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    TMYS Review June 2020 - Women Sacrifices and Gender Politics

    GENDER IDENTITIES AND SOCIAL REALITIES : ESSAYS AND STORIES ON INDIAN WOMEN

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    About TMYS Review June 2020 : https://www.tellmeyourstory.biz/tmys-review

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    Subcategory I :

    WOMEN SACRIFICES AND GENDER POLITICS

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    Title : Debt

    Category : Fiction

    Author : Mahima Dundy

    Author Intro : Mahima bid adieu to 12 years of a demanding and constantly challenging advertising and corporate life to raise her daughter most beautifully and intimately. The change gave her mental space and time to explore other aspects of her personality. She always had been a voracious reader, but she  never had explored writing before; it’s very recent that she has started writing. She tries to express what she feels and notices through her blog beautyinmundane.com. As the name suggests, it's an effort to bring joy to the world by seeing beauty in the mundane and extra in the ordinary. She is fortunate enough to travel a lot which provides her opportunity to explore the world. She is a nature lover and believes in preserving the earth for a better future.

    Excerpt :

    The benches are rickety. Every time she moves, they squeak, as if gauging her restlessness. The pitter-patter of raindrops on the asbestos rooftop is turning wild; outside a Banyan tree is swaying with the storm. At last, the shrill screech of the school bell sounds the end of the day. It takes less than a minute for the children to run amok; out of the school. Reshma hurriedly but nearly packs her worn-out books in a plastic sheet before putting them in her canvas school bag.  She wraps her white dupatta over her head,  knowing that it will not be enough to protect her from the rain, and heads out of the classroom. The other kids are already across the compound, so she sprints to the banyan tree, through the kaccha village road. Sunaina, her friend from the village and Zehab, her elder sister  catch up with her on the way.  Together, they  head towards the river.

    The rain is getting heavier and the water is rising fast. Timing is everything. If the river gets any wilder, it won't be possible. They reach the river-bank, taking off their school bags as they do and  pile them up under  a tree. Next, they take their dupattas off  and tie them around the waist: as if preparing for war. They fold their white salwars up till the knees. Zehab breaks off a sharp piece of the tree’s bough and walks  into the river. There is a school of silver fish glistening under the surface. Zehab is focused and quick;  in a flash, she has one skewered on the branch. Content, she walks back out; drenched but victorious, holding the fresh catch akin some sort of war-spoil.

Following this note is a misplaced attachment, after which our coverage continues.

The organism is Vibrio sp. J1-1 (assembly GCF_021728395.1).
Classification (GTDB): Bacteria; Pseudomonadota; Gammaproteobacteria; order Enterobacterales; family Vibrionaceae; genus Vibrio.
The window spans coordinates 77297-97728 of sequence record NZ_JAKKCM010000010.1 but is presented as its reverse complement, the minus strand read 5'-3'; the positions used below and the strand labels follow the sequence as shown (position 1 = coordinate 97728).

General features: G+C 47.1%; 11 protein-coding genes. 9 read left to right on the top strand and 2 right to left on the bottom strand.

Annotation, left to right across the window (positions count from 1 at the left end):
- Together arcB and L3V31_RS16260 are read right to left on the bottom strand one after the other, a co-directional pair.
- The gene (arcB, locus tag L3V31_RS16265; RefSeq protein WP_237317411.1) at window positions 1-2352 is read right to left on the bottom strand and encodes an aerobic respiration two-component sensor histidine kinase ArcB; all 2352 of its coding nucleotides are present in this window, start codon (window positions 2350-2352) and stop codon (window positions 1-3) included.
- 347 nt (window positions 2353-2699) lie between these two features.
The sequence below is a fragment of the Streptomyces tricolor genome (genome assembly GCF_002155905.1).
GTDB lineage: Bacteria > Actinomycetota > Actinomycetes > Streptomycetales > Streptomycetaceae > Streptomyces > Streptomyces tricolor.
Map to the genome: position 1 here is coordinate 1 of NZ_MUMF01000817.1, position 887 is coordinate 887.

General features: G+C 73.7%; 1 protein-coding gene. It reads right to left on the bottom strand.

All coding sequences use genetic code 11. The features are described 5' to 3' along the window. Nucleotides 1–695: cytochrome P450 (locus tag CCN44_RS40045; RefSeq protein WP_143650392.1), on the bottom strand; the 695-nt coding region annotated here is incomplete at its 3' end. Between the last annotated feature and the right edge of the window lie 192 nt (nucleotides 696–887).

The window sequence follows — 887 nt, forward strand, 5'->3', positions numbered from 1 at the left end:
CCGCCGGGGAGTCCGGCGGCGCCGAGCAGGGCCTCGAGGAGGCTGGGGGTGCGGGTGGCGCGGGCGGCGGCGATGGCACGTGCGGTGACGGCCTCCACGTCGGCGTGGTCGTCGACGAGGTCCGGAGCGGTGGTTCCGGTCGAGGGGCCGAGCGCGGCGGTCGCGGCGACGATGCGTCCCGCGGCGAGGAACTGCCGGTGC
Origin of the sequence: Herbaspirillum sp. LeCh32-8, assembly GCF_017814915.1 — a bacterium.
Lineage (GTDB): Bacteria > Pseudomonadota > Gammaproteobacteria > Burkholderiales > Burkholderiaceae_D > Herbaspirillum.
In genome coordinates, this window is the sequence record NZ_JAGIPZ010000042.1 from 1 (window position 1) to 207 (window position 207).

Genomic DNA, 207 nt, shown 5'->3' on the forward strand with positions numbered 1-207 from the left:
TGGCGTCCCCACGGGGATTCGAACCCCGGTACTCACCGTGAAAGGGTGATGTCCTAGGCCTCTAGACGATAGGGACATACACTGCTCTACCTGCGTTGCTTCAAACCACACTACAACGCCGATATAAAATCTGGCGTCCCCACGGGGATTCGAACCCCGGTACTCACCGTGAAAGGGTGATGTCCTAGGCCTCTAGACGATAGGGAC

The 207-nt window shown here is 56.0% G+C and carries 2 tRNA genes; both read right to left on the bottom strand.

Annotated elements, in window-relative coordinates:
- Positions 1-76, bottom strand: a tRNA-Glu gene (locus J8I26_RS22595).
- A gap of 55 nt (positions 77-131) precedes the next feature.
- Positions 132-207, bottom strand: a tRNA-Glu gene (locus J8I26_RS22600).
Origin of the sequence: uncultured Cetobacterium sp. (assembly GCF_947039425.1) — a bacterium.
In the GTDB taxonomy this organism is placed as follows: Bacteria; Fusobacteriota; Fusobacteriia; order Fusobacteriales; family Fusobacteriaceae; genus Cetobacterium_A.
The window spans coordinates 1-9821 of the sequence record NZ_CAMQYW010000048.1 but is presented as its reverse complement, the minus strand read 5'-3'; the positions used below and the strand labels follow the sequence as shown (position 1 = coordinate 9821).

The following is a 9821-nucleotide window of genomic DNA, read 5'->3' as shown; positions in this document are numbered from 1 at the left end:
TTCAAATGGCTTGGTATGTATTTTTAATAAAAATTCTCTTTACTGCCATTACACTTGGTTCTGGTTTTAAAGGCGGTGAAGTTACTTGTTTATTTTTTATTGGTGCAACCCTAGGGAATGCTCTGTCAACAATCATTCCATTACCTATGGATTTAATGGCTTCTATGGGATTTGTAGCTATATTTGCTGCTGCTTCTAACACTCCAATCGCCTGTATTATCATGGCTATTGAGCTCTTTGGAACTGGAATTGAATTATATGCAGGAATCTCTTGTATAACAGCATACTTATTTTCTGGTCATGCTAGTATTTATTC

(Read more at https://www.amazon.in/dp/B08BZXYH4X )

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    Title : Good News

    Category : Nonfiction

    Author : Kathakali Mukherjee

    Author Intro : Kathakali Mukherjee writes content for others to make a living and writes fiction and short stories for her own readers, to make life a pleasant experience. For her fiction is a way to describe the world she observes. She also works on literary translation of Bengali and German folktales with an intention to publish lesser known works of big cultural and historical significance. Being an explorer in the ocean of literature, she finds old folk literature a strong support that helps one to delve deeper in cultural environment of a specific geography. She tries to express her thoughts and communicate with readers using social media platforms like Facebook, Twitter and Instagram.  She blogs at https://kathamukh.wordpress.com

    Excerpt :

    It was a family belonging to the Indian middle class. The man, the only earning member in the family of three, was a reputed government servant. His wife came from an ex-feudal family and was trying to raise her child to fulfil the common aspiration of the post-colonial Indian middle class - maintaining the same socio-economic status for generations to come.

    The child, an adolescent boy, was not very studious, but sharp enough to crack JME (Joint Migration Entrance) exam, the gateway to reputed govt. engineering colleges in the region. The day the boy secured admission to mechanical engineering; he realized the meaning of achievement in life. He immediately called his mother. The latter, though not very happy with his ranking, assumed that her brother, an excellent student and currently a reputed teacher in a renowned school , would be the only person to recognize the achievement of her son. She decided to give him the good news at once. A telephone call is the quickest option to reach one, and she opted for that.

    "Hello, is this Reena? " Reena was the name of his brother’s wife.

    "Yes didi, how are you? How are the kids?" and a familiar conversation followed.

    Everything was fine at both sides, children were studying, men were working and laundrymen were showing up on weekends as usual in both the homes. Finally, our lady broke the news. "I have some good news this time, our Bablu cleared JME. He opted for Mechanical Engineering in Indian Technological University."

    Reena sounded overwhelmed with joy. "It's not good news didi, it’s great news!"

    She also had two younger kids; she knew how a mother feels when a not-so-attentive kid does well in the exam. But she had never studied in college or universities, so she wanted her pundit husband to proceed with the conversation. "Didi, you should talk to your brother then; many of his students are also studying in that college. He will be so happy….just hold on, he is right here!"

    (Read more here : https://www.amazon.in/dp/B08BZXYH4X )

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    Title : An Empty Nest

    Category : Fiction

    Author : Kavita Iyer   

    Author Intro : Born and brought up in Mumbai, Kavita developed a passion for writing poetry in college. Her poems used to get published in college magazines and newspaper columns, which motivated her to aim higher. She also has an inclination towards writing short fictional stories and shayaris.

    Excerpt :

    Gurukrupa Old Age Home is a well-known NGO located in the city of Palghar in the Konkan division of Maharashtra. Despite its age, it is well-maintained structure, and serves as yet another home for the many aged, homeless and lonely people of Mumbai, seeking a life with dignity and security. No doubt the best place for elders is their own home, but…